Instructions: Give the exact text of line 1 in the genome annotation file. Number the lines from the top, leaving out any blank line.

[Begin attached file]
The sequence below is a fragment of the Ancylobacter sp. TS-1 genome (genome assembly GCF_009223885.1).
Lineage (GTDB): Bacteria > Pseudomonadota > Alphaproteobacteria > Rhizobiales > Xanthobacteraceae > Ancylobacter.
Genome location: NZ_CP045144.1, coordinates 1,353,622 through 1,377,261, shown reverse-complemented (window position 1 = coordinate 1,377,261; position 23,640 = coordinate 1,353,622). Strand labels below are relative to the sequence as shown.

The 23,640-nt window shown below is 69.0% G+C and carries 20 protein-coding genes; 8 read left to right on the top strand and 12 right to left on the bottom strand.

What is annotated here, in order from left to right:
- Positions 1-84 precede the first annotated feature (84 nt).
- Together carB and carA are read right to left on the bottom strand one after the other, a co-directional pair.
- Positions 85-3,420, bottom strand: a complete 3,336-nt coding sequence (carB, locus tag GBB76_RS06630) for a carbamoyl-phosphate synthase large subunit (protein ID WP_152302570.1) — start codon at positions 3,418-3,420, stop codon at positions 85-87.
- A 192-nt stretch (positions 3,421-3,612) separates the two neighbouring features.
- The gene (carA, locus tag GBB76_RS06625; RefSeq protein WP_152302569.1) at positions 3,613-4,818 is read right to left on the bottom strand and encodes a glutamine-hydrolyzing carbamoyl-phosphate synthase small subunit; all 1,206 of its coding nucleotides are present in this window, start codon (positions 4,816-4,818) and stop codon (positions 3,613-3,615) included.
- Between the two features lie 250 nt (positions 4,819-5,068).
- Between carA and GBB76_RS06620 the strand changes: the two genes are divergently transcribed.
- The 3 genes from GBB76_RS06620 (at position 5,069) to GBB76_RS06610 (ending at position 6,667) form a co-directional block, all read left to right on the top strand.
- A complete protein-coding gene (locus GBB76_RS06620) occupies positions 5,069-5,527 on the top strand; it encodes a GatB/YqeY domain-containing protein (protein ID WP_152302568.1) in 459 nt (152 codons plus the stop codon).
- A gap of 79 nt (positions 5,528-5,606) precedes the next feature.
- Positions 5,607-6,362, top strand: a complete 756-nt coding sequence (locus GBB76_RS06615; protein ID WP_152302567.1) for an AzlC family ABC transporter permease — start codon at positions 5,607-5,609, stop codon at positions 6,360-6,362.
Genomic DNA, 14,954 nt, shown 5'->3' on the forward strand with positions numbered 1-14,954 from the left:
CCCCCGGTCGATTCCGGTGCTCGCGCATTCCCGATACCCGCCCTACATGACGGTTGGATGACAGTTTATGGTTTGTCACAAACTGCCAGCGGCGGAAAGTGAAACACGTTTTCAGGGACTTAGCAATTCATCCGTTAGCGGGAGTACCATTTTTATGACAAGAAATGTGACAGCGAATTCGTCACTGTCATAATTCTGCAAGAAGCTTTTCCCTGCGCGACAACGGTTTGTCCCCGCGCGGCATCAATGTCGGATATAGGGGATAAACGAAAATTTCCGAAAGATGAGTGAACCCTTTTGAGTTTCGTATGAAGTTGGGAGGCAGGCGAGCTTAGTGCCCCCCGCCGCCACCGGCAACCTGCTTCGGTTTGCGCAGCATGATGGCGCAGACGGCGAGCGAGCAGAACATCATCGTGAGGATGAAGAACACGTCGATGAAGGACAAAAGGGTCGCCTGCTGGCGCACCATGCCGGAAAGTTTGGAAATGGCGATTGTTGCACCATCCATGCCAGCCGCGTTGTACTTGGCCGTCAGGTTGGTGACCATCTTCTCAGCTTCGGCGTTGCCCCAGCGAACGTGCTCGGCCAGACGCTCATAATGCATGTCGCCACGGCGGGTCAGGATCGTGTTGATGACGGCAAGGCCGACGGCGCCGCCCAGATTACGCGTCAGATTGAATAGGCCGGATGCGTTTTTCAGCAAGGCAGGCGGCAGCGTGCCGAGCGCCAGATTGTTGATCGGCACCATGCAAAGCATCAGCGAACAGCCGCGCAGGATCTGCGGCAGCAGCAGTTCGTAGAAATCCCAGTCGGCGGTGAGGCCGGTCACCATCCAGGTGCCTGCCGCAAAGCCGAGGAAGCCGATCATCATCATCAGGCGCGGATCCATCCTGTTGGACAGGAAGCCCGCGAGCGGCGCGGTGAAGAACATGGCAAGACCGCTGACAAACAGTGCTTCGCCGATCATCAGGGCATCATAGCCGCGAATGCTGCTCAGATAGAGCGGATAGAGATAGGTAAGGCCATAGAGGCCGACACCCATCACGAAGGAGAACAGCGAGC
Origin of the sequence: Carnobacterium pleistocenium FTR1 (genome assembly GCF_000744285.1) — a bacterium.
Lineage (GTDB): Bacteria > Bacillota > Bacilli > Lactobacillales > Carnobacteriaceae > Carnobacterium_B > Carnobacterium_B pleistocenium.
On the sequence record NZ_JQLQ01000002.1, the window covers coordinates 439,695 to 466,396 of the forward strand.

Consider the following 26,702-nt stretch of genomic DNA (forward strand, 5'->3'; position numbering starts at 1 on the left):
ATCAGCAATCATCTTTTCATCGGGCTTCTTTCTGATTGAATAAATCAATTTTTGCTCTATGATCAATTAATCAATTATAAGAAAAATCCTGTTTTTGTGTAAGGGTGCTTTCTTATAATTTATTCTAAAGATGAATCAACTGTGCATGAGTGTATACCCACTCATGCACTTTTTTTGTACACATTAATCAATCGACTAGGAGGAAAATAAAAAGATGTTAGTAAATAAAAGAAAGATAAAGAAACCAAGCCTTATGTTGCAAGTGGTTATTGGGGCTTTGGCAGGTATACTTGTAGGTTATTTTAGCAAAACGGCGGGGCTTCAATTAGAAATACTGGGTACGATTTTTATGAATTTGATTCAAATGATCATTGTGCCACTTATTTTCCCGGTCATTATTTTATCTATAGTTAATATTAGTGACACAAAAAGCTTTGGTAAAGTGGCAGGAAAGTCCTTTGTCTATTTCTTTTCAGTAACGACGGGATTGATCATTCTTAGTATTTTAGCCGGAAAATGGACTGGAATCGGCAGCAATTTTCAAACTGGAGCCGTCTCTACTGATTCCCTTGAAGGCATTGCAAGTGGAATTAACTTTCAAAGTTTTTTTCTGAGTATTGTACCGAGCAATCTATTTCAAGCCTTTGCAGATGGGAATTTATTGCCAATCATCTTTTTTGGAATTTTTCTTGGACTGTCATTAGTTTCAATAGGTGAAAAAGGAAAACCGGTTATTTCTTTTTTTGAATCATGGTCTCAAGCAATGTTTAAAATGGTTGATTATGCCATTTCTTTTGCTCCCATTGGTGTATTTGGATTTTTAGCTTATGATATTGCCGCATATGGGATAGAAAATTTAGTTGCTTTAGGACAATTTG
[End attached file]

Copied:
The sequence below is a fragment of the Ancylobacter sp. TS-1 genome (genome assembly GCF_009223885.1).